Seagate Central Shared Storage 4TB
One Place to Store Them All
Over the last few years, digital content has evolved greatly that it isn’t just about the space or capacity to store it anymore; it’s also about being able to access it from anywhere at anytime. Thankfully, the cloud has made it all happen, providing consumers a private databank they can access anytime. But there are those who want to keep their data locally, yet still have the option of tapping into it on the go. That’s where the Seagate Central comes in, offering the best of local storage with the accessibility of the cloud.
A consumer-friendly network attached storage, the Central is built with one core goal in mind and that’s to provide users with a place to centralize all their content over a private network. Available in capacities of 2-, 3- and 4TB, it comes as a complete solution with no need for assembly. Shaped like a conventional external hard disk, the flat, horizontal box looks inconspicuous, although it isn’t advisable to stack anything on it as there is a mesh grille running across the top for ventilation.
For connectivity, the Central relies on a single Ethernet port on the rear, sandwiched between a USB 2.0 port and a jack for the power adapter. There is no power button and the only indicator is a single green LED located on the top corner that lights up when the system is online. Setting up this NAS is effortless, as users just need to connect the device to a network cable before plugging it into a power source.
Once the Central has been connected, it will show up on the public network. Double-clicking the device reroutes you to its settings page in a web browser, where you can then set up a Seagate Global Access, which allows you to access the storage device from wherever you are in the world. Once set up, you can access the simple but effective web interface to add users, manage service permissions or even archive Facebook photos.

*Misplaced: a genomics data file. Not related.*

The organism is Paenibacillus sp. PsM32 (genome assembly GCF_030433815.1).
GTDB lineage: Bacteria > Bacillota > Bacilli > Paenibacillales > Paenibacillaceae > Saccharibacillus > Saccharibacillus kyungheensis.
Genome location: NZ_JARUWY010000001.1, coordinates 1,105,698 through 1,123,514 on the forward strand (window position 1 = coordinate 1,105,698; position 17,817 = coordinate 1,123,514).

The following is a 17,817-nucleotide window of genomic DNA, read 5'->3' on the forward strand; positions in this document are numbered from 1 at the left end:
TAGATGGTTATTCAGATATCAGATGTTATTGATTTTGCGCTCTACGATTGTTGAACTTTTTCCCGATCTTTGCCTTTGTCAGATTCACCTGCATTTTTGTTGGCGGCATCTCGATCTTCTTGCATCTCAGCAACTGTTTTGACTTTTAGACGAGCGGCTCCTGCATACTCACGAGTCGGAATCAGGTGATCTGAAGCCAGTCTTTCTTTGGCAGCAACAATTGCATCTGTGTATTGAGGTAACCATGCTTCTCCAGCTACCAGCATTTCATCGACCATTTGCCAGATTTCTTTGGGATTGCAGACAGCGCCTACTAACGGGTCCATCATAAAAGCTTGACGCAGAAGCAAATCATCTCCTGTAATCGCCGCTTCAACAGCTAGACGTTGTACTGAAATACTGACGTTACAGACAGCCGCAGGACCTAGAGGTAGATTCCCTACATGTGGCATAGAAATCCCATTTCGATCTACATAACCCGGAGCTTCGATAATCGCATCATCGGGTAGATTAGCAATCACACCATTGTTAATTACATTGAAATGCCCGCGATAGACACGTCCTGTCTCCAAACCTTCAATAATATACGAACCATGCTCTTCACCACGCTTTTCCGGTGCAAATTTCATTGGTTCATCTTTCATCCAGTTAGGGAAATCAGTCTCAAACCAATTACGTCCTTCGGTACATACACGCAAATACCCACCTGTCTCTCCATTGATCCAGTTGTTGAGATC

In terms of performance, we tested the Central by transferring our 1GB test file over the network to the NAS, timing it to see how long it would take to complete the transfer. Clocking in at 3 minutes and 52 seconds, the result produced from the completion of the 1GB transfer shows that this NAS is a little slow but steady, proving to be a reasonable solution.
Despite the fact that it’s a single-volume drive, which might be worrisome when data protection comes to mind, the Seagate Central proves to be a reliable piece of hardware packed with tons of features and functions. Natively, it works with Apple Time Machine, although it can also do backups for Windows with the downloadable Seagate Dashboard software. With support for DLNA and iTunes, this storage solution also makes media sharing a breeze, while other apps like Seagate Media and Remote Access allow users to tap into the cloud for their own private library; wherever they are at anytime.
There is only a single USB port, which is located on the rear of the device